Research related to the rise of the selfie will be featured when Jim Tanaka, a perceptual psychologist at the University of Victoria in British Columbia, presents “The Selfie Generation: The psychology and neuroscience of own-face recognition” at Otterbein University.

The free public lecture will begin at 6 p.m. Thursday, Feb. 13, in Riley Auditorium at the Battelle Fine Arts Center, 170 W. Park St., with a reception afterward in the lobby.

Cindy Laurie-Rose, a professor of psychology at Otterbein, said attendees should expect an engaging lecture filled with scientific research.

“I expect that professor Tanaka will explain the essential role of face perception in our lives,” she said. “Faces carry more information than the shape and placement of our eyes, noses and mouths; they convey information essential for social communication.

“We will learn about how we recognize ourselves and others, drawing on entertaining research into self-awareness in both infants and animals,” Laurie-Rose said.

She said Tanaka promises to speculate on the way selfies influence a person’s self-perception.

Jennifer Hill, Otterbein’s director of marketing and communications, said Tanaka would present and critique the psychological and brain research, investigating the special status of own face recognition.

She said the talk also would address the infant and animal research that employs self-recognition as a marker of consciousness and self-awareness.

Hill said Tanaka’s remarks also would speculate how social media and the proliferation of selfies might influence a person’s sense of self and whether this is a good thing or a bad thing.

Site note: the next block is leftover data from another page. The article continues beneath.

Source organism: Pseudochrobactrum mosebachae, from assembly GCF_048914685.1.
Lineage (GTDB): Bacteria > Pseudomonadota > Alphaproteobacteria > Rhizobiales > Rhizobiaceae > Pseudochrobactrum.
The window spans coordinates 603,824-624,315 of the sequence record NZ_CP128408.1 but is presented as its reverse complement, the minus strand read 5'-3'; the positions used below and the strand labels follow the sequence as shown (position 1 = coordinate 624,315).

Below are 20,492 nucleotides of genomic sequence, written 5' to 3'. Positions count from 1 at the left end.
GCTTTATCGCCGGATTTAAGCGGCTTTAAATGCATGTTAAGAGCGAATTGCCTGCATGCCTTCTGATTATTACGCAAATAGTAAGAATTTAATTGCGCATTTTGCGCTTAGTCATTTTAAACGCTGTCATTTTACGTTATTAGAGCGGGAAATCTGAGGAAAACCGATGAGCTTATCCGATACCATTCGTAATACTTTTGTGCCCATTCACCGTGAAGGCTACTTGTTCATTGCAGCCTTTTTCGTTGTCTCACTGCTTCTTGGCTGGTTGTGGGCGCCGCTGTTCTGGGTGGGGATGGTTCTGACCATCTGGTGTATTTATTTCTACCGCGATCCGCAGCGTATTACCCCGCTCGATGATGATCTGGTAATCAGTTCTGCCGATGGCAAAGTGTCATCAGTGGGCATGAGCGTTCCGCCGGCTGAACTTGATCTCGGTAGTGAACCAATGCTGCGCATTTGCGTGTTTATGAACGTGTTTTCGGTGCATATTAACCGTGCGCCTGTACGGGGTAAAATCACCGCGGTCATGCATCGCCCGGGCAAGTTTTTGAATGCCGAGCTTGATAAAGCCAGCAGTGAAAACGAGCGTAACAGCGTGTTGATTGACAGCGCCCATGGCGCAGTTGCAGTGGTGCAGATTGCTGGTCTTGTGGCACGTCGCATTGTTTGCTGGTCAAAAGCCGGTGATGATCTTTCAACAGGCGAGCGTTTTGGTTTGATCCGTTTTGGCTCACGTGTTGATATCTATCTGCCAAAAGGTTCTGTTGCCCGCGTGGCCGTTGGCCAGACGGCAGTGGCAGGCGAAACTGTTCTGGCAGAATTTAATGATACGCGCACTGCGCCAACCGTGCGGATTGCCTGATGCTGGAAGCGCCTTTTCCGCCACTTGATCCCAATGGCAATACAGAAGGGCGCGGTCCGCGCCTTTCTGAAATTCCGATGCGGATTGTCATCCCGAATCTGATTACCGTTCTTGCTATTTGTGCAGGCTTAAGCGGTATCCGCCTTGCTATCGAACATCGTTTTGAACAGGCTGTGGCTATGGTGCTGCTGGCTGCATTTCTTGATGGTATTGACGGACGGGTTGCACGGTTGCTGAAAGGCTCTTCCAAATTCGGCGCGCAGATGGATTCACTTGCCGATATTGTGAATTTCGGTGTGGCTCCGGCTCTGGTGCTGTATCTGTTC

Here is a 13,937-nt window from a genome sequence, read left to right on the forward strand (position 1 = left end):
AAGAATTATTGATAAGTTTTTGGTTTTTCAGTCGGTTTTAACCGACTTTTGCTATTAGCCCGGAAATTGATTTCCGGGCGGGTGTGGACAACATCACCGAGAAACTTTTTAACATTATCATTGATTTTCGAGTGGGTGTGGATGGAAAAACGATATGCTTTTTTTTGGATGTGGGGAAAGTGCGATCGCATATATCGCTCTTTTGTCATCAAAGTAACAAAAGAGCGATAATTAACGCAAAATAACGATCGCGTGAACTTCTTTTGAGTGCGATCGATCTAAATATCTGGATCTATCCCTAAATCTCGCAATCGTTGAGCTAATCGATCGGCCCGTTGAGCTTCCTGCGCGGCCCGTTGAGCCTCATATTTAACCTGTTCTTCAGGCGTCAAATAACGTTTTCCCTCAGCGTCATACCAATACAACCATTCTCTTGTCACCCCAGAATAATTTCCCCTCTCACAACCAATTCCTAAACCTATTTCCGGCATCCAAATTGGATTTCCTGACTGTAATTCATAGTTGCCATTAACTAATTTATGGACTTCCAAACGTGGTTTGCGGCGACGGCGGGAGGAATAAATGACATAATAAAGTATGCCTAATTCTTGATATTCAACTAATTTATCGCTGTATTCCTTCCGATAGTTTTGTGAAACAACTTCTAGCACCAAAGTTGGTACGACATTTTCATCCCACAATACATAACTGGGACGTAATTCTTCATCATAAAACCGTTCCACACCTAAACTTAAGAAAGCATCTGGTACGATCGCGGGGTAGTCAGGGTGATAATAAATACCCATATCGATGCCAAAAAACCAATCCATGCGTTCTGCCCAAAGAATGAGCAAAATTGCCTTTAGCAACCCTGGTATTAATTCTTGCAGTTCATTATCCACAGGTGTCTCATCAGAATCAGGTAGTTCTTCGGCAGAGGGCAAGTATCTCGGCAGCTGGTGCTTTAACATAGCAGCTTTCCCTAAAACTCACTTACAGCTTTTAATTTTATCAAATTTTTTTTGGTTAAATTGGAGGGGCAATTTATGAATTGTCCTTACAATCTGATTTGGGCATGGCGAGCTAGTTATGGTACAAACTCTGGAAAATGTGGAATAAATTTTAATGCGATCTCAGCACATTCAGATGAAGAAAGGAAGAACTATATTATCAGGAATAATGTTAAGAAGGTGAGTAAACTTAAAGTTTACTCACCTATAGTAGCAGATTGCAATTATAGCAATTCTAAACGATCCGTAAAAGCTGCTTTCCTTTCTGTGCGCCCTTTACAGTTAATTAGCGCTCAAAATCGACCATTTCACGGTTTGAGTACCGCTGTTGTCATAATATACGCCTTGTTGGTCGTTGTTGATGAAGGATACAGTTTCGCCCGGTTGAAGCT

Much of Tanaka’s research has focused on face expertise or how people learn to recognize others, Laurie-Rose said.

“He has applied his research to help children with autism, who often have difficulty with facial recognition, to learn how to discriminate faces,” she said.

Hill said Tanaka would share groundbreaking research in the field of cognitive and neurological processes underlying object and face recognition.

He has devoted much of his career toward understanding the processes of face recognition in people on the autism spectrum, according to Hill.

Tanaka’s lecture is being presented by the George W. and Mildred K. White Science Lecture Series that sponsors annual scientific seminars, bringing national leaders in science and technology to campus.

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